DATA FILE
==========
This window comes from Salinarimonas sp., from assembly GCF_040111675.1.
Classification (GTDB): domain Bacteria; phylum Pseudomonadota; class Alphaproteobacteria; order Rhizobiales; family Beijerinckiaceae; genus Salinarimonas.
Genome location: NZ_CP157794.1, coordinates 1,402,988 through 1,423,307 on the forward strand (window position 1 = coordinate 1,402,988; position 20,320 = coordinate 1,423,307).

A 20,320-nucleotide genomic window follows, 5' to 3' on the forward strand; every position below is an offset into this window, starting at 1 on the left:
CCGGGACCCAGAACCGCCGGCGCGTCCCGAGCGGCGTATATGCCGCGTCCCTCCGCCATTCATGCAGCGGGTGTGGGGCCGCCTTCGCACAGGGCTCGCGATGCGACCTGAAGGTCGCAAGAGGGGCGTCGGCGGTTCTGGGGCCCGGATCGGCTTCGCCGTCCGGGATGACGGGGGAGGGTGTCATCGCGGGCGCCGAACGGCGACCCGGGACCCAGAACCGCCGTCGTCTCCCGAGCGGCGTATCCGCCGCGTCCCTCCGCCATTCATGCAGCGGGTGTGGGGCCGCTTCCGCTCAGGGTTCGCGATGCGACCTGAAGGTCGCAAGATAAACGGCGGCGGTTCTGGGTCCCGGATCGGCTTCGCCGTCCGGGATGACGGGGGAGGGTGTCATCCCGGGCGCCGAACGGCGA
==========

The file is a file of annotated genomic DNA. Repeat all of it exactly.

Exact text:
This window comes from Salinarimonas sp., from assembly GCF_040111675.1.
Classification (GTDB): domain Bacteria; phylum Pseudomonadota; class Alphaproteobacteria; order Rhizobiales; family Beijerinckiaceae; genus Salinarimonas.
Genome location: NZ_CP157794.1, coordinates 1,402,988 through 1,423,307 on the forward strand (window position 1 = coordinate 1,402,988; position 20,320 = coordinate 1,423,307).

A 20,320-nucleotide genomic window follows, 5' to 3' on the forward strand; every position below is an offset into this window, starting at 1 on the left:
CCGGGACCCAGAACCGCCGGCGCGTCCCGAGCGGCGTATATGCCGCGTCCCTCCGCCATTCATGCAGCGGGTGTGGGGCCGCCTTCGCACAGGGCTCGCGATGCGACCTGAAGGTCGCAAGAGGGGCGTCGGCGGTTCTGGGGCCCGGATCGGCTTCGCCGTCCGGGATGACGGGGGAGGGTGTCATCGCGGGCGCCGAACGGCGACCCGGGACCCAGAACCGCCGTCGTCTCCCGAGCGGCGTATCCGCCGCGTCCCTCCGCCATTCATGCAGCGGGTGTGGGGCCGCTTCCGCTCAGGGTTCGCGATGCGACCTGAAGGTCGCAAGATAAACGGCGGCGGTTCTGGGTCCCGGATCGGCTTCGCCGTCCGGGATGACGGGGGAGGGTGTCATCCCGGGCGCCGAACGGCGA